Similarly, blockchain applications could save mountains of documents and hundreds of hours required to process the transport logistics of shipping companies. The origins of sensitive goods, such as diamonds can be recorded on a blockchain, and the integrity of the supply chains, for example, whether food has been stored properly, can be shown.
And blockchain could save significant costs in financial transactions. According to a McKinsey&Company (see International Monetary Fund, The Internet of Trust, Finance & Development, June 2016, 53:2), banks extract an astonishing $1.7 trillion a year, 40% of their revenue, from global payment services. Banks and financial institutions are currently developing their own blockchain applications.
However, many issues remain to be worked on. Here are some we at the ReCon research project are thinking about.
The problem of interference:
Establish the linkage between a digital trade and its value is what blockchain is very good at. However, when the non-digital world intrudes there is the human touch with the messiness of the physical world around us. Someone records a value at a particular time. Perhaps a sensor will report it. How can we trust that the person, or the sensing device, has the right measurement and is honest, or accurate, about reporting it? Can we be sure there are no vested interests interfering with the recording?
Blockchain applications (‘use cases’):
We are surrounded by technologies that perform adequately or even superbly solving business and life problems. When is blockchain at its strongest? What are boundary conditions there for using the technology purposefully and effectively?
For example, blockchain has implications for the Internet of Things- or Industrie 4.0 – infrastructures through its smart contract capacities. A coupling with machine learning might make these capacities particularly potent, as the system could learn or be teachable. As a thought experiment: Why could cars not only drive themselves autonomously but also act as separate legal units – ‘own’ themselves and sell their services as decentralised autonomous organisations? A car might then insure itself against any traffic accidents. Over time, it might even learn to negotiate better-priced insurance contracts based on its stellar driving record!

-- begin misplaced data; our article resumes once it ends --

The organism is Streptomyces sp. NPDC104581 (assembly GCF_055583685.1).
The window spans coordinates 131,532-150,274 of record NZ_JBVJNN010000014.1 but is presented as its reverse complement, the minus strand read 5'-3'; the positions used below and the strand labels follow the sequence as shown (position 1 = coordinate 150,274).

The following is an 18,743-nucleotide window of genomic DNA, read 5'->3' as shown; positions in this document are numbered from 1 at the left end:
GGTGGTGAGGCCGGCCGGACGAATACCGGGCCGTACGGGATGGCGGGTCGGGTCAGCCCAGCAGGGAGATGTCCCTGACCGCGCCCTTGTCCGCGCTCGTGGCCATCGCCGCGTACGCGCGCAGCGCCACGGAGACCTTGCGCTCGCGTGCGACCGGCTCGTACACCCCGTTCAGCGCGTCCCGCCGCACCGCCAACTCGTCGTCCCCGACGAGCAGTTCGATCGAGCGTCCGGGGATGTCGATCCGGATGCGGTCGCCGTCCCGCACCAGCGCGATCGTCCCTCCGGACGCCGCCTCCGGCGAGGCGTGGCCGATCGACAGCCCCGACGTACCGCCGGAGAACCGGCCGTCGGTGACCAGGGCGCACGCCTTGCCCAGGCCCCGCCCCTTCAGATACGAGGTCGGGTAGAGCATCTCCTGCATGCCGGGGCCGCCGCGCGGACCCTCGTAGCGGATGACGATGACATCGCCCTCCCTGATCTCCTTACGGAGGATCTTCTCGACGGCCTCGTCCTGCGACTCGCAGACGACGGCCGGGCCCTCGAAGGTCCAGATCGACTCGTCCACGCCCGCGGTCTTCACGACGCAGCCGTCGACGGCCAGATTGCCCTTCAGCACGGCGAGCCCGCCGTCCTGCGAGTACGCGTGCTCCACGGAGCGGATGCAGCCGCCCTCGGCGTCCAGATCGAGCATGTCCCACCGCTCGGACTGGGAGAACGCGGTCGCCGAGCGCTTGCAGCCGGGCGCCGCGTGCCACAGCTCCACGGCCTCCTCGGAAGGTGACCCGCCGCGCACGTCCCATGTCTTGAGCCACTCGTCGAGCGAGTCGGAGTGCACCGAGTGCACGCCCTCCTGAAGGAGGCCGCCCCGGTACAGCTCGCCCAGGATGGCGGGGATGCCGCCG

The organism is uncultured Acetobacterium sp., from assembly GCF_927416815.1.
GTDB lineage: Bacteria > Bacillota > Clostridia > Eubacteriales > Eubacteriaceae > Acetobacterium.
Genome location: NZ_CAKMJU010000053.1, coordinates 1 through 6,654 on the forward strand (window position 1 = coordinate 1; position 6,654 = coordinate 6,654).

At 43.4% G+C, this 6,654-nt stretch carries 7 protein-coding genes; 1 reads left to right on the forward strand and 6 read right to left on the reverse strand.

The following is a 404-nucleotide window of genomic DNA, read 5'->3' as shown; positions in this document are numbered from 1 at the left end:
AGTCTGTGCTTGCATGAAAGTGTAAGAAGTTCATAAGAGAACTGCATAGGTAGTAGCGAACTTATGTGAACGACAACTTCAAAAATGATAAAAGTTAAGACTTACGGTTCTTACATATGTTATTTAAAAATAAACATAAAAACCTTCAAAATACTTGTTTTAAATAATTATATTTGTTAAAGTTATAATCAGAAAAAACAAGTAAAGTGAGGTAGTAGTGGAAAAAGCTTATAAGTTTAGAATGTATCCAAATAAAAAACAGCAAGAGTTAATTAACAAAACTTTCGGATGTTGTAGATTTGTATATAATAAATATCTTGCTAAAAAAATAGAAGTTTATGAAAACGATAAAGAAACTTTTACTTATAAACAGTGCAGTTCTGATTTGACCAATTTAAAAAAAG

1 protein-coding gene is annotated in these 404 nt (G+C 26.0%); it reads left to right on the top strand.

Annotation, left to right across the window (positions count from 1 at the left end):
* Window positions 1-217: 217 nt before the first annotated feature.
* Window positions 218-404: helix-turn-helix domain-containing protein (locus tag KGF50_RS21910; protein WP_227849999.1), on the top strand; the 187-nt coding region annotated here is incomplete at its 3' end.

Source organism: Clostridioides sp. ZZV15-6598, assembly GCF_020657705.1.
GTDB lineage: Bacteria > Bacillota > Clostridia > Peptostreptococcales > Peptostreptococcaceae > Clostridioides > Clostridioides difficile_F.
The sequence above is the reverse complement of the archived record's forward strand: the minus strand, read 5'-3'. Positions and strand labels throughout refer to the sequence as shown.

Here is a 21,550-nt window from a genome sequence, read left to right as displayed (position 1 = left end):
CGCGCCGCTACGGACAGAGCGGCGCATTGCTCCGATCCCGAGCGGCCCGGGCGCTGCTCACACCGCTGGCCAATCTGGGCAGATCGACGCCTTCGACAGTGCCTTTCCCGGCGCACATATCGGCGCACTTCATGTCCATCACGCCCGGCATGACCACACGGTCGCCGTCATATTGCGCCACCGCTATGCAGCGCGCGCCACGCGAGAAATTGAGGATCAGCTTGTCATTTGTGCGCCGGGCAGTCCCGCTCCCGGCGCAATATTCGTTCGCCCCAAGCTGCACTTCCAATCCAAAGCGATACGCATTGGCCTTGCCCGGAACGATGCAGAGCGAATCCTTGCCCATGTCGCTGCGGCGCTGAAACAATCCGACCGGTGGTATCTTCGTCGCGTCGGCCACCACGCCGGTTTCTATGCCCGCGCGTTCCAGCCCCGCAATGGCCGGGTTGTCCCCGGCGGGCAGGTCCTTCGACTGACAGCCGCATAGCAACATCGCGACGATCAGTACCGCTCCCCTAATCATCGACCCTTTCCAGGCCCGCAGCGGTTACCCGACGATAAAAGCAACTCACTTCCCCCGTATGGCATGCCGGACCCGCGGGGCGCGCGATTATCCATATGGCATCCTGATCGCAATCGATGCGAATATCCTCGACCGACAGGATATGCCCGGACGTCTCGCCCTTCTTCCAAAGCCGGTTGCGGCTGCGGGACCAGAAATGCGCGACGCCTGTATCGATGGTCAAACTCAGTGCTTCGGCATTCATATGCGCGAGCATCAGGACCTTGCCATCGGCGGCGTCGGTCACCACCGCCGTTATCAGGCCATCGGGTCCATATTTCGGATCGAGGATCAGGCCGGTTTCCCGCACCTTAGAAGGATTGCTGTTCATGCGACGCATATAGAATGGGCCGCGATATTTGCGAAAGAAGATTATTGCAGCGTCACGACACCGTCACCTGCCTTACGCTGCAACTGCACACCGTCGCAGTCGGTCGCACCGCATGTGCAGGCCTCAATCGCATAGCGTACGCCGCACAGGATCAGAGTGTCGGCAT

A blockchain-like technology offers a promise for a more inclusive, open, and democratic society. It is a promise that many feel the Internet failed us and that the blockchain is the new hope for the future. How can we use blockchain in a way that respects the legitimacy of our societies and institutions, while giving the technology a chance to serve its citizen-admirers with the unique features? Disruption is excellent, provided the transformation allows for a renewal of our societal constitution in both a respectable and inviting way.
These are examples of the questions we at the ReCon research project are thinking and experimenting on. We engage in pilot projects, hackathons, studies, workshops and keynotes. Our mission is to describe, analyse and experiment on the potential of blockchain-like technologies.
We are seeking outliers, people and organisations that are in the forefront of learning from things yet to happen, to connect and think with. More information regarding the ReCon research team and our partner organisations can be found at recon.site.
Prof. Liisa Välikangas
Aalto University & ReCon Blockchain
Tel: +358 50 496 7134